by Wall Street Journal •
Imagine you have a serious illness and have been taking medication that was supposed to cure you long ago. After being on the maximum dosage for years you start to feel better, so you ask your doctor if you could roll back the dosage, ever so slightly, to alleviate some of the side effects. He says that would be fine—but then a pharmaceutical rep tells you that doing so would be dangerous. Whose advice would you follow?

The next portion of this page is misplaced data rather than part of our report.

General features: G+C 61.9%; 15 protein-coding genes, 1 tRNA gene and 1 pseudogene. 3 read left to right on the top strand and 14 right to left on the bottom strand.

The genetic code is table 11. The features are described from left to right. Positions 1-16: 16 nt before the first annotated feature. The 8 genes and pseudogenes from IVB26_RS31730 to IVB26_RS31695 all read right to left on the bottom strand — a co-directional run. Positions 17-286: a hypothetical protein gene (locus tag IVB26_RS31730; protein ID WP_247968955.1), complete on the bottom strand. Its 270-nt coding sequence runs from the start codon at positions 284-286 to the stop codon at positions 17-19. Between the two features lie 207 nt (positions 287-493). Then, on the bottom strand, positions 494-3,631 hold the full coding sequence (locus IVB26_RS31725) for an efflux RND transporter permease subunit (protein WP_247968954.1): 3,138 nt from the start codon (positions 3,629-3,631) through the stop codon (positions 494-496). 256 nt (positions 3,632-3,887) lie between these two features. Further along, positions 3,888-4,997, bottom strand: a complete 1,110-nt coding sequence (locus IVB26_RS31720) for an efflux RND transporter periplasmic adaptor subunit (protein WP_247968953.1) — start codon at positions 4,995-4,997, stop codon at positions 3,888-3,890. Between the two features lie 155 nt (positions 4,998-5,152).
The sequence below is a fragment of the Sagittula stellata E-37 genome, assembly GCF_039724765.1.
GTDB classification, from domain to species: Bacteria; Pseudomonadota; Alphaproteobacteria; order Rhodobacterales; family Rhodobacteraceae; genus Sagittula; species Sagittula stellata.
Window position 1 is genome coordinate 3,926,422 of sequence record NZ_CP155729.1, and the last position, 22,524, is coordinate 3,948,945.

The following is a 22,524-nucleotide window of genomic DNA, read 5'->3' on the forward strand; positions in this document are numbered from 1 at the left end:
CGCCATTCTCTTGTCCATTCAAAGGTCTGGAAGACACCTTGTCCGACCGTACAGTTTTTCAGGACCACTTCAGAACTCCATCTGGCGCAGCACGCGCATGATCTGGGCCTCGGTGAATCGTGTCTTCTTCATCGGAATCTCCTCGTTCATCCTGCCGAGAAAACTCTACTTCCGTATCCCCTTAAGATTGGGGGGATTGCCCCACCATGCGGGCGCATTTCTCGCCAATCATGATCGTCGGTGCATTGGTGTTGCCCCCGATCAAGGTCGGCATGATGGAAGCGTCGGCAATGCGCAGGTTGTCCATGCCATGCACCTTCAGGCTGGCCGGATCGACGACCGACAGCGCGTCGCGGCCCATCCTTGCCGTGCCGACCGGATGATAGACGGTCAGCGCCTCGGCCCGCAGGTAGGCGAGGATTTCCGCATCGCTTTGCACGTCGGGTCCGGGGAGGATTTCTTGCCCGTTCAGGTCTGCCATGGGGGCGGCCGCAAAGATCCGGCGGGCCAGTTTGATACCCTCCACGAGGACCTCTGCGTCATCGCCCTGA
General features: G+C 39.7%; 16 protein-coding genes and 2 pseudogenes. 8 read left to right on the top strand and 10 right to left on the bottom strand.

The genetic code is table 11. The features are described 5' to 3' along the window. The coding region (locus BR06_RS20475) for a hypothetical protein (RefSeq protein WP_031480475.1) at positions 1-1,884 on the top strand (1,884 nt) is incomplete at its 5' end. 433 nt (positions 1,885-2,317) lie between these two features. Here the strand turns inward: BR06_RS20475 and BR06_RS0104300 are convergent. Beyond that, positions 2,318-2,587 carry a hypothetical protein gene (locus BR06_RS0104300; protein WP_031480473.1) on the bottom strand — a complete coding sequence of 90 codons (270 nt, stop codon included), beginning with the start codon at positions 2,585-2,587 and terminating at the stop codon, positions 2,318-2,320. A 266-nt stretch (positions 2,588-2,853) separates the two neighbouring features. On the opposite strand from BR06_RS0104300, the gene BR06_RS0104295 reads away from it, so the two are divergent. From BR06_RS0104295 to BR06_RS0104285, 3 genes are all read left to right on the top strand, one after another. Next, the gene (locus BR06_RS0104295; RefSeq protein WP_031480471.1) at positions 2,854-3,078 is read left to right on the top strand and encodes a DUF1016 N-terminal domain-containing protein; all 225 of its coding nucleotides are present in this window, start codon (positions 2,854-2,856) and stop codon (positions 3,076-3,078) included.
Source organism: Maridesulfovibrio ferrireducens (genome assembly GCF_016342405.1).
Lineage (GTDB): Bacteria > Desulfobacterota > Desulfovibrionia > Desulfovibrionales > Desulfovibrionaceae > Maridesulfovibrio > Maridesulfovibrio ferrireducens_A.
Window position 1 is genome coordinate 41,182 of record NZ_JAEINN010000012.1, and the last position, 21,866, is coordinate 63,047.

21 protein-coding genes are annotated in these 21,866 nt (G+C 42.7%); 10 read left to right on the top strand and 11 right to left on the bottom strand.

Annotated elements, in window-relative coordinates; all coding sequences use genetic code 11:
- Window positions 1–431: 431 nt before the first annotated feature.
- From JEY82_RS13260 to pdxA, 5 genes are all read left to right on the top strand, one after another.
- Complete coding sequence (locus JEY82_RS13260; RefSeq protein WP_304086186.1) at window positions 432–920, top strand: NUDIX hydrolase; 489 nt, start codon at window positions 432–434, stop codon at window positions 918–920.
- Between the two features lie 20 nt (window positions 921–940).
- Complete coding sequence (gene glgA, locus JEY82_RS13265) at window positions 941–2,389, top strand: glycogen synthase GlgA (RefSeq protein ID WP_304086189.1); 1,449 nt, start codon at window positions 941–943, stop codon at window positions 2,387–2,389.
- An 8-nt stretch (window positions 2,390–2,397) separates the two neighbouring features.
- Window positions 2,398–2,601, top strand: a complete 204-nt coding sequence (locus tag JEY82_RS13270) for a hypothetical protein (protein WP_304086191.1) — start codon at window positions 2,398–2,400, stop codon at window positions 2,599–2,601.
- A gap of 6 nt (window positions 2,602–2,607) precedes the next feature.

This resembles the situation today as the Federal Reserve signals its intent to start raising interest rates, ever so slightly, after six years of near-zero rates. This extraordinarily loose monetary policy was introduced in late 2008 when the global economy was in free fall. U.S. gross domestic product was plunging, the unemployment rate was rising and would soon climb above 10%, and in March 2009 the Dow Jones Industrial Average would fall below 7000.